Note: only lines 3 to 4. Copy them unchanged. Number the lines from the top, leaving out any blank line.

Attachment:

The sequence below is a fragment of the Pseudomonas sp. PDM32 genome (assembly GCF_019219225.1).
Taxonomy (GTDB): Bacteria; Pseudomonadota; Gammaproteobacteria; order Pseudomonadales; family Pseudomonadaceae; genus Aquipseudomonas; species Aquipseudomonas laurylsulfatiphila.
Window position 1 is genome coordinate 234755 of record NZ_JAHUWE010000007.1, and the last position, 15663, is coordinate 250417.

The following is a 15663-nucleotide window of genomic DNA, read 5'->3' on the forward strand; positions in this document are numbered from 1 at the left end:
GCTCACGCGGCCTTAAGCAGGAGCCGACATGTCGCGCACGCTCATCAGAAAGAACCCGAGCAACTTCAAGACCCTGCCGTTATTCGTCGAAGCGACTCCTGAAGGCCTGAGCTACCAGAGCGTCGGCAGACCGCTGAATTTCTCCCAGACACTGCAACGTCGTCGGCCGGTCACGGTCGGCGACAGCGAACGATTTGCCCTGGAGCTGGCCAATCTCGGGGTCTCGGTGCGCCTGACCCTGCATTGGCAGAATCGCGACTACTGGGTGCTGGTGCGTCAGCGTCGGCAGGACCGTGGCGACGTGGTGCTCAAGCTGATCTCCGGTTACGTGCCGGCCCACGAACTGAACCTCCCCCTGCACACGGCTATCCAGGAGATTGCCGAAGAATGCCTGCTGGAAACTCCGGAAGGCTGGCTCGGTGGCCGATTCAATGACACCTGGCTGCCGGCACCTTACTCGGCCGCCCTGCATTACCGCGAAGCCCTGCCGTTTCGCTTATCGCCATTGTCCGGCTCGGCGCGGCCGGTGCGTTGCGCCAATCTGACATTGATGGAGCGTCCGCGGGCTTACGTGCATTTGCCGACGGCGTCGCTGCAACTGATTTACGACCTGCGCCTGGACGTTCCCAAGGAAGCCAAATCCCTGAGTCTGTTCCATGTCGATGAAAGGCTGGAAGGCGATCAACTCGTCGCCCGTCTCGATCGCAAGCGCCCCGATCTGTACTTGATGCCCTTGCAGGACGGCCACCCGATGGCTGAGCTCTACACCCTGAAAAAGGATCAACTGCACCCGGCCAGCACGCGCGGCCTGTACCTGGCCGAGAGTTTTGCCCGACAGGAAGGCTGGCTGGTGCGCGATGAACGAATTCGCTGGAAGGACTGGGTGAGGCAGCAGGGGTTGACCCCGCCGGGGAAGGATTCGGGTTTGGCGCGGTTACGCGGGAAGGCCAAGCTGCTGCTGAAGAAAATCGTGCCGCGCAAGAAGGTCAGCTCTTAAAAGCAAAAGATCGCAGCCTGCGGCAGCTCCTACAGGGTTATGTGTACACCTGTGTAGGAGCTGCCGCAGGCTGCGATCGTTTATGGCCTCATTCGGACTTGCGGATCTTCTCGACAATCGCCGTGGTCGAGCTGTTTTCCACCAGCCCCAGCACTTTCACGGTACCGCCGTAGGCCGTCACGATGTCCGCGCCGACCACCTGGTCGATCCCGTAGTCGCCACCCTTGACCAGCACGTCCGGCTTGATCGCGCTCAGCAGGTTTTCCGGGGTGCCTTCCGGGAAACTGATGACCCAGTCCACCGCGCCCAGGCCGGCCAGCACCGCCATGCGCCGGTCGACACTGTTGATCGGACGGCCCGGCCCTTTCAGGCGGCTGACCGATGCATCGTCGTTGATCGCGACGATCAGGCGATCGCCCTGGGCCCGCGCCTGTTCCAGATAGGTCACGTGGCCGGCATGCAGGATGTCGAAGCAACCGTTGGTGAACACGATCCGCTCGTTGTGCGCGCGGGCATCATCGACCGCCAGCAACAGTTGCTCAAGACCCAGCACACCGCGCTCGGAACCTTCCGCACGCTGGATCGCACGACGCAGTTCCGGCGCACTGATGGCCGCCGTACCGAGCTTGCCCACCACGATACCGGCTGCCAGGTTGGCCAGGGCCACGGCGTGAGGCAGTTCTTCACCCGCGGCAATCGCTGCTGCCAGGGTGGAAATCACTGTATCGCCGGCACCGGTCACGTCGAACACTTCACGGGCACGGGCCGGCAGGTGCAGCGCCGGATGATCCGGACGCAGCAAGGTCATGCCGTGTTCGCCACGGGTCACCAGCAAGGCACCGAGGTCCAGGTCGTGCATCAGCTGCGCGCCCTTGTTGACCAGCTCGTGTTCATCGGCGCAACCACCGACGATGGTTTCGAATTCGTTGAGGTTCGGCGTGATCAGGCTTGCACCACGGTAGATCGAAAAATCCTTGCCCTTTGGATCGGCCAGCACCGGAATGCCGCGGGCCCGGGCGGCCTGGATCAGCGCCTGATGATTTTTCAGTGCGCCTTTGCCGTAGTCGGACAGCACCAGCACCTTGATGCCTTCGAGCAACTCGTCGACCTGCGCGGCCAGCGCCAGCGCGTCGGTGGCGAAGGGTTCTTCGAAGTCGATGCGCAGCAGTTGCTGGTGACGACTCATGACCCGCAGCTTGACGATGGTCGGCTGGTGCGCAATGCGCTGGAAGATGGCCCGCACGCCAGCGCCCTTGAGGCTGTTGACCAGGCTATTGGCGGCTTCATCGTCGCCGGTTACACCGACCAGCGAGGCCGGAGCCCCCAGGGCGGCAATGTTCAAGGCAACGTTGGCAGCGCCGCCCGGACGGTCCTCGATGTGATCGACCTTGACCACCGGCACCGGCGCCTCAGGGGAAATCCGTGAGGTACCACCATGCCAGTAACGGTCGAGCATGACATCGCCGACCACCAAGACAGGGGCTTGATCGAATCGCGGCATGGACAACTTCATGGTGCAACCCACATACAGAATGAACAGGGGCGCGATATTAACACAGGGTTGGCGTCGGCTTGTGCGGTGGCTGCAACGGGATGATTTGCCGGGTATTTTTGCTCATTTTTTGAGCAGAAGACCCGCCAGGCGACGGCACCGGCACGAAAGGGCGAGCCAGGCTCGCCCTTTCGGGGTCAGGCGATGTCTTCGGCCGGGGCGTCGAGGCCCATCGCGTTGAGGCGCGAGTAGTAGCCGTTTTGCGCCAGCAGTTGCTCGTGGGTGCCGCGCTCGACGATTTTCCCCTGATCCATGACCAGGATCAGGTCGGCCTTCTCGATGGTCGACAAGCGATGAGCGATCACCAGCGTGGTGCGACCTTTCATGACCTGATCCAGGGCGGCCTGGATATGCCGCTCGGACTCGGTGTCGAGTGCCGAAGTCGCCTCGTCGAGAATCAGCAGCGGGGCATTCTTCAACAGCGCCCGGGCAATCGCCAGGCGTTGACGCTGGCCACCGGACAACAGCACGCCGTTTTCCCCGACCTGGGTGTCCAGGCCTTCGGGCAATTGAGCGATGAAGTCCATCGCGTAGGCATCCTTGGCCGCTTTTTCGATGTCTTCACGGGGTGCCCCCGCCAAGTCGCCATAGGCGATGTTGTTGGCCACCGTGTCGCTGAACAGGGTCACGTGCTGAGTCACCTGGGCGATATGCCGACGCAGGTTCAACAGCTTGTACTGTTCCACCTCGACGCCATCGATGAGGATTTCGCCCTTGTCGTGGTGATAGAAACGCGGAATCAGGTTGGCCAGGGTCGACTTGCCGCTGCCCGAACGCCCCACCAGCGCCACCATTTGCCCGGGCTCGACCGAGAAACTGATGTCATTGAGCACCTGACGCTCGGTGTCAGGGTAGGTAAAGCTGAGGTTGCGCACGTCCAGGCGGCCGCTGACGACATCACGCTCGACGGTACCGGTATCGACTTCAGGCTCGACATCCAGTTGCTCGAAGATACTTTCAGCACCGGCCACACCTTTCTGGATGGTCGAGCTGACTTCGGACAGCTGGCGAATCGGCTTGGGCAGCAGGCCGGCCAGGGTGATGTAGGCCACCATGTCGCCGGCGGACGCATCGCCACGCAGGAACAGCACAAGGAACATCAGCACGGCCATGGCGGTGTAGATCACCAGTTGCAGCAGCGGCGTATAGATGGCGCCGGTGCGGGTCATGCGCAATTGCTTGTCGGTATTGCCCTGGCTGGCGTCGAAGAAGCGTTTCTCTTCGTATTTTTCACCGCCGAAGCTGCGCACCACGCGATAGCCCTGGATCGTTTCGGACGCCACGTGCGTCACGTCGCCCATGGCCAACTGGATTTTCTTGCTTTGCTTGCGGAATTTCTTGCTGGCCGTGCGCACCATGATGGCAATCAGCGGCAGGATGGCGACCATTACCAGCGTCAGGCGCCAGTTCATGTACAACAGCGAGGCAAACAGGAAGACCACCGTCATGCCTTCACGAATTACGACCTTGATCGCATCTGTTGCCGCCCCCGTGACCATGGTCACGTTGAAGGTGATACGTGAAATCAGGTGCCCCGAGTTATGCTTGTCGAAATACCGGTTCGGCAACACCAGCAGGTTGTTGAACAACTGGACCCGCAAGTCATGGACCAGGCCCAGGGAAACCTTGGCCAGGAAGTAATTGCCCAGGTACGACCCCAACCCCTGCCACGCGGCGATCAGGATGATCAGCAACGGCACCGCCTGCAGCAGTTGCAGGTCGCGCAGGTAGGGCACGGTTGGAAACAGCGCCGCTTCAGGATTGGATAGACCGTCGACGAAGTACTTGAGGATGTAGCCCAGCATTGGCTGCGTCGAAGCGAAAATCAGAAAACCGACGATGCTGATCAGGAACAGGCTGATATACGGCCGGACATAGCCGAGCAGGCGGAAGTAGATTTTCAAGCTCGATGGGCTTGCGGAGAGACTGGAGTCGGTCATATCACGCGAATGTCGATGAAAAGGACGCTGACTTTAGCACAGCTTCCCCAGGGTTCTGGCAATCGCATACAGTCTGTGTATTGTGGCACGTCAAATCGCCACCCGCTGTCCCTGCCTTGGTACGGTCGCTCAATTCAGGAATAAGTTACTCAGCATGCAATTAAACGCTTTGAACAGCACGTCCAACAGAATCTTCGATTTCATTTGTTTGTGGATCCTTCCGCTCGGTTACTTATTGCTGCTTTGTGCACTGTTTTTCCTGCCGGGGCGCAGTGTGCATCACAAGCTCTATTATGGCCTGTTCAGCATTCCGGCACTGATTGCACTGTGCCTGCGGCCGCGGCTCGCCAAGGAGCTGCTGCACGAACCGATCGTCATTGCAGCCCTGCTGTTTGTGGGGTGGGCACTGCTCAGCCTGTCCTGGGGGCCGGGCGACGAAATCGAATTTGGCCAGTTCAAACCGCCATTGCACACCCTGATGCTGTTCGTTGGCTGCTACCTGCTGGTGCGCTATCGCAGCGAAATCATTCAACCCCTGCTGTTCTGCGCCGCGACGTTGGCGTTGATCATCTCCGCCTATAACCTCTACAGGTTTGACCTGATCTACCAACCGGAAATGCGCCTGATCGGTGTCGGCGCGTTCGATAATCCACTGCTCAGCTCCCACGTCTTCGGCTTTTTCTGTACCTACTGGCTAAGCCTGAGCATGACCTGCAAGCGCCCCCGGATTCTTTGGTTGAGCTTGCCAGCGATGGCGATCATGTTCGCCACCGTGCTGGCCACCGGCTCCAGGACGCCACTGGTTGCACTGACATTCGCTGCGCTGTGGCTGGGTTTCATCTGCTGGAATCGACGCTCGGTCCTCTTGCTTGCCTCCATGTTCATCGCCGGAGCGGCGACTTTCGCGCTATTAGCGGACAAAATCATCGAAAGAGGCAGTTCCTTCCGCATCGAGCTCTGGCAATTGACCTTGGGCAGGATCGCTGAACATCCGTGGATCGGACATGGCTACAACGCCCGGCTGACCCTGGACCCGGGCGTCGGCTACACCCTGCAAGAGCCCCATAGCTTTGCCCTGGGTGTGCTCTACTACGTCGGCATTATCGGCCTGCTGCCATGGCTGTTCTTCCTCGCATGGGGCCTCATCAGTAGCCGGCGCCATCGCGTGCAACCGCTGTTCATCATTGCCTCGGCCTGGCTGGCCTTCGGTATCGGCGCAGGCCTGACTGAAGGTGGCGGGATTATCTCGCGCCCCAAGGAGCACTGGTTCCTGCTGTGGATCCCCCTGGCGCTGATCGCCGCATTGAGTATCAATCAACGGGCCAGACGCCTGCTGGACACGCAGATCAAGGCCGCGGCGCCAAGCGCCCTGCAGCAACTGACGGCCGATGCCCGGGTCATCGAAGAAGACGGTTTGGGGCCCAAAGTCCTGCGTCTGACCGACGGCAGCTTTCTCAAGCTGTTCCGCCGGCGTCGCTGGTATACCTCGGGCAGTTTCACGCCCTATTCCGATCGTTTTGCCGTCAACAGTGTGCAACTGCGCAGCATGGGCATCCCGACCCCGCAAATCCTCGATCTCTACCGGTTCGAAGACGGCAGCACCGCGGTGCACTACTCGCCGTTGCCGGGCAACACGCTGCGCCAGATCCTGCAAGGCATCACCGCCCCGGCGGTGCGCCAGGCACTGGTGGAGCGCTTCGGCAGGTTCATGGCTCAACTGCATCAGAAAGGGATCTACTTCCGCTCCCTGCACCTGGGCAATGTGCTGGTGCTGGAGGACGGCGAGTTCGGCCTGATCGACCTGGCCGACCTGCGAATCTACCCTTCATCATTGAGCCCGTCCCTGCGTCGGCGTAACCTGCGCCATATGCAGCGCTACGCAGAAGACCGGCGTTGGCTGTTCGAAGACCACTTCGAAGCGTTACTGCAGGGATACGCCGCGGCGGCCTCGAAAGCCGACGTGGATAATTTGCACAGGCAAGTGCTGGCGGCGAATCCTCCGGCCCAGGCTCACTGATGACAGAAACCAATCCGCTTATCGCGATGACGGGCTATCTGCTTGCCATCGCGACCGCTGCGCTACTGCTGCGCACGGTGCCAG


Window position 1 is genome coordinate 234755 of record NZ_JAHUWE010000007.1, and the last position, 15663, is coordinate 250417.

The following is a 15663-nucleotide window of genomic DNA, read 5'->3' on the forward strand; positions in this document are numbered from 1 at the left end: